Riviera Place Remodel

REX Award, Remodeling excellence, 2006; Master Builders Association (with Marquiss Construction Co.)

Schmitz Park Residence

Seattle Times/AIA Home of the Month for January 1999.

Skagit Valley Timberframe

“Excellent Achievement Award”, Timber Framers Guild National Convention in Virginia, June 1995 “People’s Choice” Award, Timber Framers Guild National Convention in Virginia, June 1995.


Examples of our work can be found in the following books:

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The Vintage House: A guide to Successful Renovations and Additions, Mark Alan Hewitt & Gordon Bock, W.W. Norton Company Inc., New York, NY, pp. 85-91.

The New Bungalow Kitchen, Peter LaBau, The Taunton Press, Newtown, CT, 2007, pp.6, 23, 28, 53, 68, 72, 88,94,116, 121, 136, 138, 149, 152, 153, 160, 177, 190, 205, 208, 209, 213 & 214.

Bungalow Details:Interior, Jane Powell and Linda Svendson, Gibbs Smith, Publisher, Salt Lake City, UT, 2006, pp.38, 40, 49, 61, 113, 170, 202 & 203.

Bungalow Nation, Diane Maddox and Alexander Vertikoff, Harry N. Abrams, New York, NY, 2003, pp.80 & 96.

Bungalow Bathrooms, Jane Powell and Linda Svendsen, Gibbs Smith, Salt Lake City, UT, 2001, p.108.

Timberframe: The Art and Craft of the Post-and-Beam Home, Todd Benson, The Taunton Press, Newtown, CT, 2001, pp.32-37.

Inside the Bungalow: America’s Arts and Crafts Interior, Paul Duchscherer and Douglas Keister, Penguin Studio, New York, NY, 1997, pp.52 & 72.

Outside the Bungalow: America’s Arts and Crafts Garden, Paul Duchscherer and Douglas Keister, Penguin Studio, New York, NY, 1999, pp.75 & 164.

More Small Houses, Fine Homebuilding: Great Houses, Taunton Press, Newtown, CT, 1998, pp.8-13, 140-145.


Examples of our work can be found in the following periodicals:

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“Merry magnificence will be on display at the Magnolia Holiday Home Tour,” Seattle Times Pacific NW Magazine, November 25, 2016, pp. 16-18.

“A Kitchen Connected,” Fine Homebuilding: Kitchens & Baths, Winter 2016, pp. 38-41.

“Mac’s Shack, a Whimsical Beach Cabin,” Arts & Crafts Homes and the Revival, Spring 2014, pp. 56-57.

Seattle Times Pacific Northwest Magazine, February 10, 2013, pp. 8-11, “Into the Woods.”

Old House Interiors, April 2013, pp.21-25, “Efficient Makeover.”

Fine Homebuilding, April/May 2011, p. 42, “Structural Solutions for Small Bump-Outs.”

Fine Homebuilding Kitchens & Baths, November, 2010, p. 72-73 “Small Additions Can Make a Big Difference.”

Arts & Crafts Homes and the Revival, November, 2010, p. 38-45, “Rescue for a Tudor.” Although not credited as the architects in the article, we assisted the owners of the featured historic house with stewardship.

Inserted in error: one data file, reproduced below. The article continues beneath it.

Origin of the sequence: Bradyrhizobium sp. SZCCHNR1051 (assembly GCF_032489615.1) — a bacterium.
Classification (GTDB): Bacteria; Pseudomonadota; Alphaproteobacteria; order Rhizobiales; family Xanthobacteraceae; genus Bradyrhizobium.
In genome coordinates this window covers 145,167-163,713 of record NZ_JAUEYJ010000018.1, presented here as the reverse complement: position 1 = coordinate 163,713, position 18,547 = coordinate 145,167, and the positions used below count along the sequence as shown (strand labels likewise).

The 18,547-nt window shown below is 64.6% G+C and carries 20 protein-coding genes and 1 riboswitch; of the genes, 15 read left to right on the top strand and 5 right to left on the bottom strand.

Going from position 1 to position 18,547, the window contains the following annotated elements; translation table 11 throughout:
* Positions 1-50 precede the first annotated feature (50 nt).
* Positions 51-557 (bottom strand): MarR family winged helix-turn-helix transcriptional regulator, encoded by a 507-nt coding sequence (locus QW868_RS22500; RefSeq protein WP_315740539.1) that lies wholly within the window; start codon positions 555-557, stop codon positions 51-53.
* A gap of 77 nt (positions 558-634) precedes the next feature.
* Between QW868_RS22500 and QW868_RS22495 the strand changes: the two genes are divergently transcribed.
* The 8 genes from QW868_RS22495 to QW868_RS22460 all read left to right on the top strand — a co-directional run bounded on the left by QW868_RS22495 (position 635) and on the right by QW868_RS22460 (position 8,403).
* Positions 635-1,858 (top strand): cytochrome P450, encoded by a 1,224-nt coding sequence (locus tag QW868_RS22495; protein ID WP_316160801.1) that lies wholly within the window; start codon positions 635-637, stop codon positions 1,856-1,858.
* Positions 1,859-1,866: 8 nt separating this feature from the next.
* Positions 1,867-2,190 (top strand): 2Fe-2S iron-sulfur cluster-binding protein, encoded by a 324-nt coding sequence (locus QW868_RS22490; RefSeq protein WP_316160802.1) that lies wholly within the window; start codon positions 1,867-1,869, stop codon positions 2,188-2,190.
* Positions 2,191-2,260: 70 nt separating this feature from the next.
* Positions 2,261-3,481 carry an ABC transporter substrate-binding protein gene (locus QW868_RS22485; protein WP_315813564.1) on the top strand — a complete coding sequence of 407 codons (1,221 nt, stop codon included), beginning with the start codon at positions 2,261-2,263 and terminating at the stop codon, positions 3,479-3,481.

Old House Journal, November, 2010, p. 38-39, “The 20th Century Bath.”

Seattle Times Pacific Northwest Magazine, October 10, 2010, pp. 30-34, “Saving Grace.”

Seattle Homes and Lifestyles, May, 2010, p. 54, “New Kitchen, Old Influences.”

Old House Journal, March-April 2009, pp. 62-63 “Kitchen Confidential”

Seattle Times Pacific Northwest Magazine, May 18, 2008, pp. 36-42, “A Tudor Revival.”

Seattle Homes and Lifestyles, September, 2003, pp. 79-80, “Less Is More: Small Spaces Don’t Keep These Master Baths from Livin’ Large.”

The Seattle Times Pacific Magazine, February 27, 2000, pp. 79-80, “AIA Homes of the Year.”

Fine Homebuilding, May, 1998, pp. 110-115, “An Island Homestead.”

Timber Framing, The Journal of the Timber Framer Guild, September, 1995, p. 7, “1995 Design Awards”

The Seattle Times Pacific Magazine, September 21, 2003, pp. 12-14, “A Revelation in Leschi”

The Seattle Times Pacific Magazine, June 23, 2002, pp.8-11, “A Respect for Vintage.”

Fine Homebuilding, November, 1996, pp. 98-103, “A Compact Timer-Frame Farmhouse.”

The Seattle Times Pacific Magazine, October 20, 1996, pp. 12-16, “A Light Retreat”

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Logo is a trademark owned by the U.S. Green Building Council and is used by permission.

Other Regional and Local Organizations

  • Society of Architectural Historians, Marian Dean Ross Chapter
  • National Trust for Historic Preservation
  • Washington Trust for Historic Preservation
  • Historic Seattle Preservation and Development Authority

Giving Back in 2020

We are focusing our 2020 community involvement on supporting three local nonprofits through donations and pro bono work. We have chosen these three because their community-centered work is close to our hearts and values.

Seattle Architecture Foundation: Connecting people to the architecture, design, and history of Seattle.

Chief Seattle Club: Providing food, medicine, and housing to practically and spiritually support American Indian and Alaska Native people.

Washington Trust for Historic Preservation: Saving significant places in Washington State and promoting sustainable and economically viable communities through historic preservation.

We encourage you to visit each organization’s web site to learn more about how they help our community. Our firm, as a group or individually, also contributes to other local not-for-profit organizations including:

  • Cascade Bicycle Club
  • Real Rent Duwamish
  • Center for Wooden Boats
  • Roosevelt Neighborhood Association
  • Seattle Audubon Society
  • Longfellow Creek Legacy Trail
  • Theater Simple
  • Rainier Valley Food Bank
  • World Bicycle Relief

We all want to make a difference.

Frequently Asked Questions